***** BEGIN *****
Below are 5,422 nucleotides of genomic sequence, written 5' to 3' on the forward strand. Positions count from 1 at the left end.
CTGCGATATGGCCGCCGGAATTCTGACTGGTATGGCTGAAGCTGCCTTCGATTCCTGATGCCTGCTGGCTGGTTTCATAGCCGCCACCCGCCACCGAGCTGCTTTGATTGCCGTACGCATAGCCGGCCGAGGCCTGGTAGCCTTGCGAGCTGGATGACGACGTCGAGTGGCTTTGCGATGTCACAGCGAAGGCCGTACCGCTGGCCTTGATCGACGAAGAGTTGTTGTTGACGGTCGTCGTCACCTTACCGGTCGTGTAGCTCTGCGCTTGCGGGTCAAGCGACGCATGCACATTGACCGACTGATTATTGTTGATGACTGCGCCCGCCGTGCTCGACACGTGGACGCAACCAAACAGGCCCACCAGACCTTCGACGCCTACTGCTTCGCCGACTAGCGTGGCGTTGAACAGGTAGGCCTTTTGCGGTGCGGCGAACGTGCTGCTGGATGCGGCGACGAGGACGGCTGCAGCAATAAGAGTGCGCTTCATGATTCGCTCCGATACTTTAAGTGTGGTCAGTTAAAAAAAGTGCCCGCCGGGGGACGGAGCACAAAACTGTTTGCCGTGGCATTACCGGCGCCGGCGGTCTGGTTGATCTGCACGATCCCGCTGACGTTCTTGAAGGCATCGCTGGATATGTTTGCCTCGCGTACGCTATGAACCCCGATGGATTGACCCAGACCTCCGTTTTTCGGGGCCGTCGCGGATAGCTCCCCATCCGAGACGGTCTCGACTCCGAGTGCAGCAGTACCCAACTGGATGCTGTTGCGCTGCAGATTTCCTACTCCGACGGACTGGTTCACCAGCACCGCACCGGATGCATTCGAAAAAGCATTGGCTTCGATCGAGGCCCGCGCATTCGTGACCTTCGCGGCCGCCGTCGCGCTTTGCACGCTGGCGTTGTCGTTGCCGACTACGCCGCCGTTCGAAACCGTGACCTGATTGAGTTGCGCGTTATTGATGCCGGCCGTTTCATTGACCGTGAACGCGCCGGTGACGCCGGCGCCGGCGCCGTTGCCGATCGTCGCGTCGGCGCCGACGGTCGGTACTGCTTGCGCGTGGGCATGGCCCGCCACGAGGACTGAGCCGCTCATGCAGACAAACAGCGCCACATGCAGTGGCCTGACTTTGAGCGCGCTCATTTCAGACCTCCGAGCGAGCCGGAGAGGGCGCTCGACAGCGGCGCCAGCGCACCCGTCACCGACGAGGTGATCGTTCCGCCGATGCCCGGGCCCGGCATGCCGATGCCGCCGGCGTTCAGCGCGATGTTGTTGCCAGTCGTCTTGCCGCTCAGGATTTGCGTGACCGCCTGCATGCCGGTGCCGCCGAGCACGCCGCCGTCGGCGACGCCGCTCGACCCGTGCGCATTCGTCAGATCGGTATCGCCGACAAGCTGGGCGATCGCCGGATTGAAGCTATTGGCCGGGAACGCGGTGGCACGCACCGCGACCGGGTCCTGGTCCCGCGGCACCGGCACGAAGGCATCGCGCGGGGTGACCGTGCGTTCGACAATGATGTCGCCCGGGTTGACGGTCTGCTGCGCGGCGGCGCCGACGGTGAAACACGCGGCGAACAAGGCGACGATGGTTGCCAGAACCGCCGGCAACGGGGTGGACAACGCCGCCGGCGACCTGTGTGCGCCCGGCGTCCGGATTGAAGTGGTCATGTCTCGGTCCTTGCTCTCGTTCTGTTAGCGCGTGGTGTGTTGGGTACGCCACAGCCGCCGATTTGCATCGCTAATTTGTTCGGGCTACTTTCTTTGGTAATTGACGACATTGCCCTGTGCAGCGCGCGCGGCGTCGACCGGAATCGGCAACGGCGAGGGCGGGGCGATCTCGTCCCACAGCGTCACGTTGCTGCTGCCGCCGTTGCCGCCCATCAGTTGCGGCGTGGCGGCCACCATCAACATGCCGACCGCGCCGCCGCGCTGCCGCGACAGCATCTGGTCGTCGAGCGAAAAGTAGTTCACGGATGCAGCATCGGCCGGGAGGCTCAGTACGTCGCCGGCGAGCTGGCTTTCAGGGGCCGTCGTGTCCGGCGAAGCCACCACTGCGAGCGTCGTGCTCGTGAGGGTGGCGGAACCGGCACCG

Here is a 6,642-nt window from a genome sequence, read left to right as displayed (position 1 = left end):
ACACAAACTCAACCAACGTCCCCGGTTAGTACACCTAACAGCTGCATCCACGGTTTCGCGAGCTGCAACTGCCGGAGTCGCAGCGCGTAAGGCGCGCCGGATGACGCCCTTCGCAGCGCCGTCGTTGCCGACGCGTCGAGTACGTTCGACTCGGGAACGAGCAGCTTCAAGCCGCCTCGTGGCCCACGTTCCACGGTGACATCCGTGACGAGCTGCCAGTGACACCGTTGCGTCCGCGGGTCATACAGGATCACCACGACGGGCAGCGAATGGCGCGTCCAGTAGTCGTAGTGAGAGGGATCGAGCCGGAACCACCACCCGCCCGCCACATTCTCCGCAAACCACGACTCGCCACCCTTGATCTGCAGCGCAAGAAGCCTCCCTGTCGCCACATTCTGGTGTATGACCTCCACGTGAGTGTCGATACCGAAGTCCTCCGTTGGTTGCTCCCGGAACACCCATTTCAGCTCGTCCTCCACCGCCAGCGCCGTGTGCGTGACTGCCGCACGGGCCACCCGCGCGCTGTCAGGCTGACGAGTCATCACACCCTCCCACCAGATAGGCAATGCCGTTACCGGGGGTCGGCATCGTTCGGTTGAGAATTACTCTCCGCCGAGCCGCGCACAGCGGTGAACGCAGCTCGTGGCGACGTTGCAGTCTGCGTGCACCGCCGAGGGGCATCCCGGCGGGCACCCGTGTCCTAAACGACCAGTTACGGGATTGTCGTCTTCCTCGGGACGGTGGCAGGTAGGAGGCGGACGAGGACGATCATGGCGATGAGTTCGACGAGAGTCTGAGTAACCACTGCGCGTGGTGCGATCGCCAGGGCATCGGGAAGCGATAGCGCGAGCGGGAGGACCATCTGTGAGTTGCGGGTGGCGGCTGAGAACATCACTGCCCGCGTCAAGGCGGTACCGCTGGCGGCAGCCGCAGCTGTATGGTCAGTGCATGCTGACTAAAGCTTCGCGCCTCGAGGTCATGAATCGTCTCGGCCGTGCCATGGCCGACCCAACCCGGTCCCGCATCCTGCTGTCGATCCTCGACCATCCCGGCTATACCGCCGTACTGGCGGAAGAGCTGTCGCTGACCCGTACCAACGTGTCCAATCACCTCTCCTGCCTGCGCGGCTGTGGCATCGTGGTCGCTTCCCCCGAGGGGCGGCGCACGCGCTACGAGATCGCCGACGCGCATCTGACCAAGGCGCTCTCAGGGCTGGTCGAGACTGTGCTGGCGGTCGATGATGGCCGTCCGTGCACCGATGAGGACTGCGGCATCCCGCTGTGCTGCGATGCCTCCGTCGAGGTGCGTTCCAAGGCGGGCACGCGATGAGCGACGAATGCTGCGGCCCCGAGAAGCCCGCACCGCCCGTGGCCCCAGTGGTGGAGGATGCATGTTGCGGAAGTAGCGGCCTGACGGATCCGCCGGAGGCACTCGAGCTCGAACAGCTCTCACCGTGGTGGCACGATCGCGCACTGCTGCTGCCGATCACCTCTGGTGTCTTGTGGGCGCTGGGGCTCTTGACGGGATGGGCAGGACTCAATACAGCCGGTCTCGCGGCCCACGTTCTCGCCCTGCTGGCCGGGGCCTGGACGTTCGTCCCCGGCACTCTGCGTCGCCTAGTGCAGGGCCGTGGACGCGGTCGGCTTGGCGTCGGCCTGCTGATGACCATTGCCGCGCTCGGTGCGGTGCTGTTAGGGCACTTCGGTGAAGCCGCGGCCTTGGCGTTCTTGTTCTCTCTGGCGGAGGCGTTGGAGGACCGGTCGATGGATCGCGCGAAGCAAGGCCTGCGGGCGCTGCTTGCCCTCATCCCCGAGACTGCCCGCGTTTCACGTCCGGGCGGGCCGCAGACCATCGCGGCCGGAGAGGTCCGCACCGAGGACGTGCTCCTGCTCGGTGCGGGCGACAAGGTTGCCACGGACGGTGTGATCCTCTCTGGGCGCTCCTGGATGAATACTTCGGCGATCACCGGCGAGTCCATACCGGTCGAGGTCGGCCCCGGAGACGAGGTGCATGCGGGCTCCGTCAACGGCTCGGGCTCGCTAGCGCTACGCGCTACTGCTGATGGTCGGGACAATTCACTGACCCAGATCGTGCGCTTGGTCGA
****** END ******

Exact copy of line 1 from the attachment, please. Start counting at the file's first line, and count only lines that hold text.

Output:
Below are 5,422 nucleotides of genomic sequence, written 5' to 3' on the forward strand. Positions count from 1 at the left end.